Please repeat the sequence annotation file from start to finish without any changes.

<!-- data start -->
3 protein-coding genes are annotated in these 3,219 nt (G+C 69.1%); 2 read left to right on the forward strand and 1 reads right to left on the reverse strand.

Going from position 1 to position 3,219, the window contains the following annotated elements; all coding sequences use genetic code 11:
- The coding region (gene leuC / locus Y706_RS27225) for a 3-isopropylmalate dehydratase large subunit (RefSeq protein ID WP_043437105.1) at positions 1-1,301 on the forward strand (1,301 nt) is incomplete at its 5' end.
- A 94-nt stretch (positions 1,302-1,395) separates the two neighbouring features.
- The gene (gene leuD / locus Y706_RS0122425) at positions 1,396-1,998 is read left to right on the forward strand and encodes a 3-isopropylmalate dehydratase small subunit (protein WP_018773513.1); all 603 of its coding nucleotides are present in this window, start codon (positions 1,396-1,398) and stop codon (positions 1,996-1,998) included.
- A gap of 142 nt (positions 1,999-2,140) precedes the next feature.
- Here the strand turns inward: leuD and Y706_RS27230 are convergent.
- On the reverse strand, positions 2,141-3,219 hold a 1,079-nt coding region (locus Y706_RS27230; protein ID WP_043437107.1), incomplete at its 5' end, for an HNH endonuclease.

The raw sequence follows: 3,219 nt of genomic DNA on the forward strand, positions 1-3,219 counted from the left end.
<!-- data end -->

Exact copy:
3 protein-coding genes are annotated in these 3,219 nt (G+C 69.1%); 2 read left to right on the forward strand and 1 reads right to left on the reverse strand.

Going from position 1 to position 3,219, the window contains the following annotated elements; all coding sequences use genetic code 11:
- The coding region (gene leuC / locus Y706_RS27225) for a 3-isopropylmalate dehydratase large subunit (RefSeq protein ID WP_043437105.1) at positions 1-1,301 on the forward strand (1,301 nt) is incomplete at its 5' end.
- A 94-nt stretch (positions 1,302-1,395) separates the two neighbouring features.
- The gene (gene leuD / locus Y706_RS0122425) at positions 1,396-1,998 is read left to right on the forward strand and encodes a 3-isopropylmalate dehydratase small subunit (protein WP_018773513.1); all 603 of its coding nucleotides are present in this window, start codon (positions 1,396-1,398) and stop codon (positions 1,996-1,998) included.
- A gap of 142 nt (positions 1,999-2,140) precedes the next feature.
- Here the strand turns inward: leuD and Y706_RS27230 are convergent.
- On the reverse strand, positions 2,141-3,219 hold a 1,079-nt coding region (locus Y706_RS27230; protein ID WP_043437107.1), incomplete at its 5' end, for an HNH endonuclease.

The raw sequence follows: 3,219 nt of genomic DNA on the forward strand, positions 1-3,219 counted from the left end.